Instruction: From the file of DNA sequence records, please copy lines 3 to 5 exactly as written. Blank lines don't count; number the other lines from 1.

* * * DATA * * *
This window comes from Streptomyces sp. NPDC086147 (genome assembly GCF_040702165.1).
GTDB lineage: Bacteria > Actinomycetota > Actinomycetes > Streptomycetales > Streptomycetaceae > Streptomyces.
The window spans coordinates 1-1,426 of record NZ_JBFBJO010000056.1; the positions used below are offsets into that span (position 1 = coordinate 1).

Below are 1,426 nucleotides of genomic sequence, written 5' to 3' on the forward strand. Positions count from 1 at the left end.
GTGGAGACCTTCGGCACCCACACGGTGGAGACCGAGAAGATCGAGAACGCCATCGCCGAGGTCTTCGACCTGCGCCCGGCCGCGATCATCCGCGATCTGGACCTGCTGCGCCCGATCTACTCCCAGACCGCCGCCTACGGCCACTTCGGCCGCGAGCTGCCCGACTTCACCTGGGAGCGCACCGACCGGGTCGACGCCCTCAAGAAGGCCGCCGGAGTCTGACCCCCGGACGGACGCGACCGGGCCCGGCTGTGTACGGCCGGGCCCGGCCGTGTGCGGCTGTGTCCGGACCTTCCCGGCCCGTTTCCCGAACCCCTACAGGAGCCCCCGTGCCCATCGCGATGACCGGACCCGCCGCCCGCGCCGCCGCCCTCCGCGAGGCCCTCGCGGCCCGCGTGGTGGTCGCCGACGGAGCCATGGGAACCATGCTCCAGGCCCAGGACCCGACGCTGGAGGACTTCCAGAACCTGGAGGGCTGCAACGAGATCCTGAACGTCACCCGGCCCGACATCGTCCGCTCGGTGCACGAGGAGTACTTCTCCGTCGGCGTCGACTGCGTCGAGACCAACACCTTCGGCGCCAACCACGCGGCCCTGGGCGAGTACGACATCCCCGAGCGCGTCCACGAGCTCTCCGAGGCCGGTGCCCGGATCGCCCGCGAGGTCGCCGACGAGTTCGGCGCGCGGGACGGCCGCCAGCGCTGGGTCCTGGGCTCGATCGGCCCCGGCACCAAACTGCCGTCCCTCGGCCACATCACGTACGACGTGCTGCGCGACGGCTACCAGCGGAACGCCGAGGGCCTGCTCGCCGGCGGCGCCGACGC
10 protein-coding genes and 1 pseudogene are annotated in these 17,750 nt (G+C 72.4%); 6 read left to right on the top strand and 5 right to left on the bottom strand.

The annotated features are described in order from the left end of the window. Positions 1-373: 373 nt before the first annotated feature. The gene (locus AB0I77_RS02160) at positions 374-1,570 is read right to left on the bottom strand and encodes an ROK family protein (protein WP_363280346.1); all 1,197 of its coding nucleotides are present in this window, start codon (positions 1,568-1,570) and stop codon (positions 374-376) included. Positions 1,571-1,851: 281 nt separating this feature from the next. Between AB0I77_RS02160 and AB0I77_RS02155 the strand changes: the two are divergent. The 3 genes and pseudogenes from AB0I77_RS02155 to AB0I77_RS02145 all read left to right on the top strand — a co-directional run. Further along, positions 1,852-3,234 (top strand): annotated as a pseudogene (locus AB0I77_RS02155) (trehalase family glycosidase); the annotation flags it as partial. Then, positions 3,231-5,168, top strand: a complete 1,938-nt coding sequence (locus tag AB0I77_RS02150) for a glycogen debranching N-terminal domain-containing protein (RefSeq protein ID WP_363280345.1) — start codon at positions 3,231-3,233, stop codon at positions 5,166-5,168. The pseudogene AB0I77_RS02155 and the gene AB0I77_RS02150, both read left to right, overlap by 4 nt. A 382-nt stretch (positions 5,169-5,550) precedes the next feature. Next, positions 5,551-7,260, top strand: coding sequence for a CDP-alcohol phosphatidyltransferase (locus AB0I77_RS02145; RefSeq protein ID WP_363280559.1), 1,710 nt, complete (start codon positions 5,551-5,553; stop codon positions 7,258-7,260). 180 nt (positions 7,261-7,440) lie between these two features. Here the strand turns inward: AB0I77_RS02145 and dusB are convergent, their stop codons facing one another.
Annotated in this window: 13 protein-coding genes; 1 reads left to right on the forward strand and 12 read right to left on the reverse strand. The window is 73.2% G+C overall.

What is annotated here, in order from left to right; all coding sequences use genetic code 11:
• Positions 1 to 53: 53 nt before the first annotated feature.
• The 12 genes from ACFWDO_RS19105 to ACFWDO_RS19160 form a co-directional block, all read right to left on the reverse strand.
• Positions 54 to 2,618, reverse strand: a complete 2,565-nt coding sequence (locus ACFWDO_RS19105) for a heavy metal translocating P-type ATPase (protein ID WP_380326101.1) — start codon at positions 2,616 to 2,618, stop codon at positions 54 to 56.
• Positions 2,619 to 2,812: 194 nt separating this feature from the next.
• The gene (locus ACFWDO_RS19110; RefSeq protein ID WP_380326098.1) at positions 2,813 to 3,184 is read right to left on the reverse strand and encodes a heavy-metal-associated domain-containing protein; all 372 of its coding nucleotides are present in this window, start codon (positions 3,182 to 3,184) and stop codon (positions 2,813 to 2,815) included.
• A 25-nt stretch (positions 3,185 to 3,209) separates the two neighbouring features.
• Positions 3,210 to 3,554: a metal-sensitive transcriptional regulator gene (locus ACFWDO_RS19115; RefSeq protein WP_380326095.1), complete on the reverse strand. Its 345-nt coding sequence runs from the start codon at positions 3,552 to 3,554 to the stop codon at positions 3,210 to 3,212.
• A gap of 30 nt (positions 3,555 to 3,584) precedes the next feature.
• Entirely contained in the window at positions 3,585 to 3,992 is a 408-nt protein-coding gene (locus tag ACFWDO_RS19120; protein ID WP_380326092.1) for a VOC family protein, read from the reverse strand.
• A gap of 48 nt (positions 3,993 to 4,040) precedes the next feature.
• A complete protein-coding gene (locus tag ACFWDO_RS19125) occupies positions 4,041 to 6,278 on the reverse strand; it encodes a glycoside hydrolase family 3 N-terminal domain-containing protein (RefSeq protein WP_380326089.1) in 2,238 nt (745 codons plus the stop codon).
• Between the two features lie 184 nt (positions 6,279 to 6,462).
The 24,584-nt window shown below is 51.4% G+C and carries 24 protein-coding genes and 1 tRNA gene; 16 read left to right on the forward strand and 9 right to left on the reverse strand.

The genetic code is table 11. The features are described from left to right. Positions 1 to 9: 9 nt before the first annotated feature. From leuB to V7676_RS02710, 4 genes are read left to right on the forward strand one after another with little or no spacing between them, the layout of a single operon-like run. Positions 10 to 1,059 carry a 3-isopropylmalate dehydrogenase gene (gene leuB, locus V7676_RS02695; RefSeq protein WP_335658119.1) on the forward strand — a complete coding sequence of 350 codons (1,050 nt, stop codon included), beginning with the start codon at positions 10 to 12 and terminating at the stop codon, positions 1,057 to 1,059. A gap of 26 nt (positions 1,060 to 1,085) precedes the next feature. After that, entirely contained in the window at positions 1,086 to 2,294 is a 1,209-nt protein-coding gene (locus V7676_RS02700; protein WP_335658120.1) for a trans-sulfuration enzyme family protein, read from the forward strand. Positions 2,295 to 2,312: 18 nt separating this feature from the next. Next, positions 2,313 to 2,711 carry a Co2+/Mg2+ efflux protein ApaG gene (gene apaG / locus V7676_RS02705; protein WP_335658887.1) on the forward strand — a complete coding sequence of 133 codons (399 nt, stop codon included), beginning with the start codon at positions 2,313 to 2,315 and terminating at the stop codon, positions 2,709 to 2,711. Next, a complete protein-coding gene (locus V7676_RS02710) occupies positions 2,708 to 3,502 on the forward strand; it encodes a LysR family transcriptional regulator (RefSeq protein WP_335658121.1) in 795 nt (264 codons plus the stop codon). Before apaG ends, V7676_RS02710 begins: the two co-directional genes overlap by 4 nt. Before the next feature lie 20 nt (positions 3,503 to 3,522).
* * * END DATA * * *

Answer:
The window spans coordinates 1-1,426 of record NZ_JBFBJO010000056.1; the positions used below are offsets into that span (position 1 = coordinate 1).

Below are 1,426 nucleotides of genomic sequence, written 5' to 3' on the forward strand. Positions count from 1 at the left end.
GTGGAGACCTTCGGCACCCACACGGTGGAGACCGAGAAGATCGAGAACGCCATCGCCGAGGTCTTCGACCTGCGCCCGGCCGCGATCATCCGCGATCTGGACCTGCTGCGCCCGATCTACTCCCAGACCGCCGCCTACGGCCACTTCGGCCGCGAGCTGCCCGACTTCACCTGGGAGCGCACCGACCGGGTCGACGCCCTCAAGAAGGCCGCCGGAGTCTGACCCCCGGACGGACGCGACCGGGCCCGGCTGTGTACGGCCGGGCCCGGCCGTGTGCGGCTGTGTCCGGACCTTCCCGGCCCGTTTCCCGAACCCCTACAGGAGCCCCCGTGCCCATCGCGATGACCGGACCCGCCGCCCGCGCCGCCGCCCTCCGCGAGGCCCTCGCGGCCCGCGTGGTGGTCGCCGACGGAGCCATGGGAACCATGCTCCAGGCCCAGGACCCGACGCTGGAGGACTTCCAGAACCTGGAGGGCTGCAACGAGATCCTGAACGTCACCCGGCCCGACATCGTCCGCTCGGTGCACGAGGAGTACTTCTCCGTCGGCGTCGACTGCGTCGAGACCAACACCTTCGGCGCCAACCACGCGGCCCTGGGCGAGTACGACATCCCCGAGCGCGTCCACGAGCTCTCCGAGGCCGGTGCCCGGATCGCCCGCGAGGTCGCCGACGAGTTCGGCGCGCGGGACGGCCGCCAGCGCTGGGTCCTGGGCTCGATCGGCCCCGGCACCAAACTGCCGTCCCTCGGCCACATCACGTACGACGTGCTGCGCGACGGCTACCAGCGGAACGCCGAGGGCCTGCTCGCCGGCGGCGCCGACGC